News of the first picture-based screening tool for cognitive impairment was published in the Journal of the American Geriatrics Society (J Am Geriatr Soc. 2018:published online May 30). The new tool, the Picture-Based Memory Impairment Screening (PMIS) was developed by researchers Rubina Malik, Erica F. Weiss, Reena Gottesman, Jessica Zwerling, and Joe Verghese.
The PMIS negatively correlated with the Blessed Information, Memory, and Concentration (BIMC) test (P = .001), a measure of memory and concentration, and predicted the presence of mild cognitive impairment (MCI) as diagnosed by a neuropsychologist. PMIS has a positive predictive value of 77%, a negative predictive value of 73%, sensitivity of 68%, and specificity of 81% to detect dementia from all causes. Importantly, the PMIS scores had similar significant linear trends when analyzed by ethnicity, education, sex, and language, suggesting that this test is not biased in any of those regards.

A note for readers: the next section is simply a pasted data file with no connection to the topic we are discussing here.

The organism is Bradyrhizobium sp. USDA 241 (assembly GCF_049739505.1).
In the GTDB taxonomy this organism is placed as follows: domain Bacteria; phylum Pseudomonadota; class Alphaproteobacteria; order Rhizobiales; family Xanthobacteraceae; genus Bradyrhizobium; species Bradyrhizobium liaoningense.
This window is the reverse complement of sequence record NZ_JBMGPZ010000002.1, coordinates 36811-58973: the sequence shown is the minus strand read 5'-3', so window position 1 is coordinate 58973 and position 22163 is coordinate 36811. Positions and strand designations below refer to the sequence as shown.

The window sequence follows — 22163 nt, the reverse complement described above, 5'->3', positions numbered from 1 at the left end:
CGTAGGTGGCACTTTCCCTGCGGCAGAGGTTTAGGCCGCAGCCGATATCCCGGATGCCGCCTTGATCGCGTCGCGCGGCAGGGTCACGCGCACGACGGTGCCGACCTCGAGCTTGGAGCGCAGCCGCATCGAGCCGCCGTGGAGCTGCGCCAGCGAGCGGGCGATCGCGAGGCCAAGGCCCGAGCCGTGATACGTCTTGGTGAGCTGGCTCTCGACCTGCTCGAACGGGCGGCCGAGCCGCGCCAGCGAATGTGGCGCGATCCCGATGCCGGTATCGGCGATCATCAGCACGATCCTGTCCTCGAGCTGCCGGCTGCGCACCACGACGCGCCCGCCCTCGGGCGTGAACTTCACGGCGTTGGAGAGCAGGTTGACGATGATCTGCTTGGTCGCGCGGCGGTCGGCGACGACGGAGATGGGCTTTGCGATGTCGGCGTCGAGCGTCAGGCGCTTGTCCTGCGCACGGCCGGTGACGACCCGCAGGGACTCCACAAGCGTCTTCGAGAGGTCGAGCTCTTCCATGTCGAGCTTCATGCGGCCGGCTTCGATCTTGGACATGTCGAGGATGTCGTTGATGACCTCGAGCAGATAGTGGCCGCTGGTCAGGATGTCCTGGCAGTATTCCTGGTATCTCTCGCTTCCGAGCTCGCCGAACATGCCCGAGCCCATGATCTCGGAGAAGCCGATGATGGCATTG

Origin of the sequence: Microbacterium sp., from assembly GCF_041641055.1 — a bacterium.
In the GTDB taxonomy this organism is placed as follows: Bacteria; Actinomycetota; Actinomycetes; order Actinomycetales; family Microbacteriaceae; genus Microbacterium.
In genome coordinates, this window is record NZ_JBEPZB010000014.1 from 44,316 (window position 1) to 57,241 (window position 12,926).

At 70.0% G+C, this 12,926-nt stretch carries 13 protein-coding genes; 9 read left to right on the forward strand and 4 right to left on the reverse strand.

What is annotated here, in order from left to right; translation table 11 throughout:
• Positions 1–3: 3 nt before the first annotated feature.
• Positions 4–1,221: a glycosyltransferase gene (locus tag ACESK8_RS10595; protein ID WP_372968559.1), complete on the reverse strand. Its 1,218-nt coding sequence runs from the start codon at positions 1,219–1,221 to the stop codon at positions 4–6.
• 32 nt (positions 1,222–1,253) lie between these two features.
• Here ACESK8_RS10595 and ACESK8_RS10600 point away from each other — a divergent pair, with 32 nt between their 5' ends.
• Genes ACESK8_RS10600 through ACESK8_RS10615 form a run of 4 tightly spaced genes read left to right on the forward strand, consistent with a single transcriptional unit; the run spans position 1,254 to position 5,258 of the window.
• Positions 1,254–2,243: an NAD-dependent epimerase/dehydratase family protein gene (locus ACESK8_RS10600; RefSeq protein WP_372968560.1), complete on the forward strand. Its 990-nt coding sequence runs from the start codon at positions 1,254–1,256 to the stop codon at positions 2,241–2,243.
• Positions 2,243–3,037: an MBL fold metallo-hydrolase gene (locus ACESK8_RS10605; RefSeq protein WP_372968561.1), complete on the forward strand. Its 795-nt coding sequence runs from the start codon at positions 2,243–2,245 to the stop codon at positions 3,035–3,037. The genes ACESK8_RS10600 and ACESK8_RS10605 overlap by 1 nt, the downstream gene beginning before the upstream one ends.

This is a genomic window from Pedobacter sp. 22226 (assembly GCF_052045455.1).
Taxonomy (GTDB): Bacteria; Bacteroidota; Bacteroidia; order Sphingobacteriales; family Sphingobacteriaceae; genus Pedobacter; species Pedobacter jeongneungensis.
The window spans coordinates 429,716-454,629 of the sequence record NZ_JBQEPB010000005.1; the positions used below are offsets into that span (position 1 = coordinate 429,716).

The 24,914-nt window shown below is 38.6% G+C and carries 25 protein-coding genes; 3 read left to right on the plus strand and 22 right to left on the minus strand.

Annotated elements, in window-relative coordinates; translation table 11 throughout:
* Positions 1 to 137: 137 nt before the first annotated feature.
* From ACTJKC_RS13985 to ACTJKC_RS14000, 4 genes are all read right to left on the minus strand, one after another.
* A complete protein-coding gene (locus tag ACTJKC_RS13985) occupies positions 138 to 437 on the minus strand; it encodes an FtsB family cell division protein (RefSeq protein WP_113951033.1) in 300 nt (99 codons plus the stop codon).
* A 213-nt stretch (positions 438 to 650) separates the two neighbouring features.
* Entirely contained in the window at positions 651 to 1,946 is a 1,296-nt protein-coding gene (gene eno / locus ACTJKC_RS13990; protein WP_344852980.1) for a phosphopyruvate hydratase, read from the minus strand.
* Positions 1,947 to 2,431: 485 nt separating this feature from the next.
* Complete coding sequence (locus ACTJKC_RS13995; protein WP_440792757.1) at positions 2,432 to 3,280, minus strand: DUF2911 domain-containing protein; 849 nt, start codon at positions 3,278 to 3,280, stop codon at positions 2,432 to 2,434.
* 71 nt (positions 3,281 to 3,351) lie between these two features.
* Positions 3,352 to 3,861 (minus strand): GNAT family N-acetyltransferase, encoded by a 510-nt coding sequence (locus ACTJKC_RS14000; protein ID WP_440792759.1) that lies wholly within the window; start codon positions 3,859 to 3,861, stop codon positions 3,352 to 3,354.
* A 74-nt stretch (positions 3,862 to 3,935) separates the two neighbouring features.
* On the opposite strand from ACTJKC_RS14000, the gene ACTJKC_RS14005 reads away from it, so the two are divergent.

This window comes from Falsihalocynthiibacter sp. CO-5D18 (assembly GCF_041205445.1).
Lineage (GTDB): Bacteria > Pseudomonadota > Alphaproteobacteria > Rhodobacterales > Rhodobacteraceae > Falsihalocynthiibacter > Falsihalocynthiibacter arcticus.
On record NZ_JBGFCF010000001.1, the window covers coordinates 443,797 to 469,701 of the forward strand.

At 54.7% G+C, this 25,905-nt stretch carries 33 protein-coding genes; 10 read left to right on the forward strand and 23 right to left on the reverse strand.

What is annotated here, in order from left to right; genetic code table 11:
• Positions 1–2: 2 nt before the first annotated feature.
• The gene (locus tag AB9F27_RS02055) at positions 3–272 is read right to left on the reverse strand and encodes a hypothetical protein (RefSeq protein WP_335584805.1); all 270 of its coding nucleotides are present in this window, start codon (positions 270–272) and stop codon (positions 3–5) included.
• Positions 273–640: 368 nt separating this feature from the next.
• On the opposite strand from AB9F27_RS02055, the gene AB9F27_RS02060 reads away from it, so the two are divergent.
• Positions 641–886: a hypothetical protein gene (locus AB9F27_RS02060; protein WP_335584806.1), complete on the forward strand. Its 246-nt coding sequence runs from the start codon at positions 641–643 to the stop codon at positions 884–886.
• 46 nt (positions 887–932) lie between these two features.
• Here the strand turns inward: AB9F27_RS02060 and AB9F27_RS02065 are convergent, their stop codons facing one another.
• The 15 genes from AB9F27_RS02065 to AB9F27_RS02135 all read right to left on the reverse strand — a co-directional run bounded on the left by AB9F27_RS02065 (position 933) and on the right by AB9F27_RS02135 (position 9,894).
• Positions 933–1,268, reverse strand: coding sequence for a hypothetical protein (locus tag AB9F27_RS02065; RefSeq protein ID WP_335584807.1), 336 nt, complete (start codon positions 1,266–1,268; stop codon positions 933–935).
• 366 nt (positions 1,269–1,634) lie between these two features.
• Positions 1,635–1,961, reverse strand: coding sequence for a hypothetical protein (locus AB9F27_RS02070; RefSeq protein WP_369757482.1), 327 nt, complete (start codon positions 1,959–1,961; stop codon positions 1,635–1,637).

The screening asks people to look at pictures of common items and recall them later in the appointment. It can be administered by nurses or patient technicians, making the screening especially suitable for busy practices.
"The screening takes about 4 minutes but can give us so much information," said Rubina Malik, MD, MS, first author, co-director at Montefiore Einstein Center for the Aging Brain and assistant professor of Medicine at Albert Einstein College of Medicine. "What's critically important is that this new screening tool can be used by primary care practices nationwide to help people of different cultural and ethnic backgrounds receive the care they need faster."Next Story